top of page

10 Self-Care Tips For Alleviating Stress in 2020

Updated: Nov 7, 2023

Due to the global health crisis, many of us have experienced radical changes in our lifestyles and daily routines.  This “new normal’ is accompanied by a myriad of challenges related to self-care.

It might seem difficult to schedule time for self-care when you’re homeschooling your kids, working remotely, or worrying about the well-being of friends and family. But during a pandemic, caring for your own health is of the utmost importance. With so many sources of anxiety and additional demands on your emotional labor, it’s critical that you take the time and space necessary to maintain your Emotional Well-Being.

In the United States, September is recognized as National Self-Care Awareness Month. Here are 10 Self-Care Tips for your Emotional-Well-Being that will help you alleviate stress in order to live a happier, healthier lifestyle.

Start the day with some positive affirmations.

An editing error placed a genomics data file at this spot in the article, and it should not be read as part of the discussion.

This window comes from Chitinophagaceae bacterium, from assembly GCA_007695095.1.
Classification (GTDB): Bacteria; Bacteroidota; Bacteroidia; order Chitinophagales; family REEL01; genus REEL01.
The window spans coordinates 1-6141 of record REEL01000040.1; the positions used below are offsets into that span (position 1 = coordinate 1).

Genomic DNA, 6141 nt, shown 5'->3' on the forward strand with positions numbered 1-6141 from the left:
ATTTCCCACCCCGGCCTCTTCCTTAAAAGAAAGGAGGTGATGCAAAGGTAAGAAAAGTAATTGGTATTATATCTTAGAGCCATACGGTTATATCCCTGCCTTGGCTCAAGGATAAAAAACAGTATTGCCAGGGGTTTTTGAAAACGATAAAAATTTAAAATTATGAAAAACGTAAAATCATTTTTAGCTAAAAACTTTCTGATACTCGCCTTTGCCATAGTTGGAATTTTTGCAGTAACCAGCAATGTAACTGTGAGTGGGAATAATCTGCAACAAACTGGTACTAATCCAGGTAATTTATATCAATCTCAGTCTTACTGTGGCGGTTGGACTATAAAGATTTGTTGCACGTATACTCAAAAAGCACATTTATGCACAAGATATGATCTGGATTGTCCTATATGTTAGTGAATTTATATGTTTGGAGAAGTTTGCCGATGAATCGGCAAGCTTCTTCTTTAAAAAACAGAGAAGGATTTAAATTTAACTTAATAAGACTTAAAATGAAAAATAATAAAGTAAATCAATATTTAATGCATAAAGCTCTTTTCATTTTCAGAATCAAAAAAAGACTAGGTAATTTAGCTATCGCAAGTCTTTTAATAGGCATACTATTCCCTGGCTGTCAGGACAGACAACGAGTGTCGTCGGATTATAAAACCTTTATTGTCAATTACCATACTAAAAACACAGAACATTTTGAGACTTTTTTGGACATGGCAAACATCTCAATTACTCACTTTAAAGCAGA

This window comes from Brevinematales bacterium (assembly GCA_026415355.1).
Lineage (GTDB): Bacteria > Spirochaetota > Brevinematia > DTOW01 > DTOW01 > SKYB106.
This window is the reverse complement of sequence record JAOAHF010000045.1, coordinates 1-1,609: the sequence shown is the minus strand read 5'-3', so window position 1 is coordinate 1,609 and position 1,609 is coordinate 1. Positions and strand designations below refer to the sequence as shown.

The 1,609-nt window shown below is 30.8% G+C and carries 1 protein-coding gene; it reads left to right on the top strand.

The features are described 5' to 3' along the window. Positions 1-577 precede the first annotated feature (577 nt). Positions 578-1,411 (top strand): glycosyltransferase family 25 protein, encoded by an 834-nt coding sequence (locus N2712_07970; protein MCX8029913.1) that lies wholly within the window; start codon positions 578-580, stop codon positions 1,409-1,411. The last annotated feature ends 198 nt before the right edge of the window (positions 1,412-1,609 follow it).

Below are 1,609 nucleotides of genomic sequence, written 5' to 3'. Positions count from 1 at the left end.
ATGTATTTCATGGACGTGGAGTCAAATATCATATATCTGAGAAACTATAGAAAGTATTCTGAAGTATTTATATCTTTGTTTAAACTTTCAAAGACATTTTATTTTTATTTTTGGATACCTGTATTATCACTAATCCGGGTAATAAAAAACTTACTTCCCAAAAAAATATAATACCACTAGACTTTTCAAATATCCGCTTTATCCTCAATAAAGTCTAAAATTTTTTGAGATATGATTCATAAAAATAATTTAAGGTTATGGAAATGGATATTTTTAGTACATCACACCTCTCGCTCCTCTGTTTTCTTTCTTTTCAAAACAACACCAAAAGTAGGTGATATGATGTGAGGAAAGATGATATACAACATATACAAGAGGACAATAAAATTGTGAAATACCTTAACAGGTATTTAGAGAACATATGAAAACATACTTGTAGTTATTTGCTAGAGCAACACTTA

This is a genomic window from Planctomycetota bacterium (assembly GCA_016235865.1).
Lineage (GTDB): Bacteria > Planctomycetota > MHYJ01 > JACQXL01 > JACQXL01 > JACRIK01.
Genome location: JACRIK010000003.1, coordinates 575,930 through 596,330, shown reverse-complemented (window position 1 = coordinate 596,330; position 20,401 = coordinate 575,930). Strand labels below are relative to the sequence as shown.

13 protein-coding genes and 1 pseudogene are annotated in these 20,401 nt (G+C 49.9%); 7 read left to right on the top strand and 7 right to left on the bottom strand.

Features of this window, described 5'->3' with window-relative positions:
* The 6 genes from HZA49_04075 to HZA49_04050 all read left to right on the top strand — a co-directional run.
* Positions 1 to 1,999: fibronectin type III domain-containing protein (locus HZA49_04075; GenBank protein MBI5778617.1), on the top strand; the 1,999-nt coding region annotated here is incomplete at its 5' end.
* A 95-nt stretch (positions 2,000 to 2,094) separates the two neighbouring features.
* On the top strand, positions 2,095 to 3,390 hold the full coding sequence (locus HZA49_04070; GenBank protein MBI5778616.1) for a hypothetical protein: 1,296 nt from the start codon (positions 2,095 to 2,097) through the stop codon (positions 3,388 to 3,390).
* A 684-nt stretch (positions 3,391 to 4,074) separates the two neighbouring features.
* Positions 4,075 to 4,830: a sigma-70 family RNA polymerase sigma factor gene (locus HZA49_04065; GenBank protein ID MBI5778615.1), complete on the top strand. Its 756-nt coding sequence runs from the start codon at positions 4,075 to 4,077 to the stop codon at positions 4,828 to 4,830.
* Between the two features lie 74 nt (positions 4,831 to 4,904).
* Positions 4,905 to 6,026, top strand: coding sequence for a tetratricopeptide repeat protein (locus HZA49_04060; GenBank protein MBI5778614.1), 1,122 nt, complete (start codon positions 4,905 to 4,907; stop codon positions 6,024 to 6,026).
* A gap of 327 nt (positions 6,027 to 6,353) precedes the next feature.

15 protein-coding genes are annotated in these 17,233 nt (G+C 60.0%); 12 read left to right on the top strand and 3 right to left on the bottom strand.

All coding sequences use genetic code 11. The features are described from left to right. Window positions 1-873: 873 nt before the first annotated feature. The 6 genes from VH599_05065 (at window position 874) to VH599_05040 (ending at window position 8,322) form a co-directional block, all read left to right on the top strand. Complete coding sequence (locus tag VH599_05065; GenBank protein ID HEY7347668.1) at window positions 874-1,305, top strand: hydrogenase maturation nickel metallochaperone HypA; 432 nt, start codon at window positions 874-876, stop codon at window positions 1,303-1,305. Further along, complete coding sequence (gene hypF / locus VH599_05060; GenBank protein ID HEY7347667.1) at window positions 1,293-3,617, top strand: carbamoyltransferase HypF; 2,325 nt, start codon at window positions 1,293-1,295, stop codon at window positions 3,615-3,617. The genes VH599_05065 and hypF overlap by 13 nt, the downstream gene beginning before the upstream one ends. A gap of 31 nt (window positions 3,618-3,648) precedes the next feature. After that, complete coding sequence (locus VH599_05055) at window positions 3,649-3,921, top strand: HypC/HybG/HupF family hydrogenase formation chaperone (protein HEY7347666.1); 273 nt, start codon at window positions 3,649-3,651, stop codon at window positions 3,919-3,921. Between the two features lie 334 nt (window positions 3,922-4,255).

One of the biggest aspects of self-care is the “self” part, which includes how you view and speak about yourself. It might feel strange to talk to yourself at first but starting the day with a few positive affirmations can help turn your thoughts and feelings in a happier direction. Self-affirmation may also help to mitigate the effects of stress. In fact, one study showed that a short affirmation-based exercise increased the problem-solving abilities of “chronically stressed” subjects to the same level of those with low stress. Try searching for positive affirmations on Pinterest, write a few down, and start your day with some positivity!

Listen to uplifting music.

One of the best ways to wake yourself up and put yourself in a good mood in the morning is to listen to some uplifting music. Music Therapy employs music to help people cope with physical or emotional needs, and it’s actually been found to lessen symptoms in people with mood-related issues, such as anxiety and depression. Try creating a playlist of your favorite songs and playing it for 30 minutes as you get ready for the day.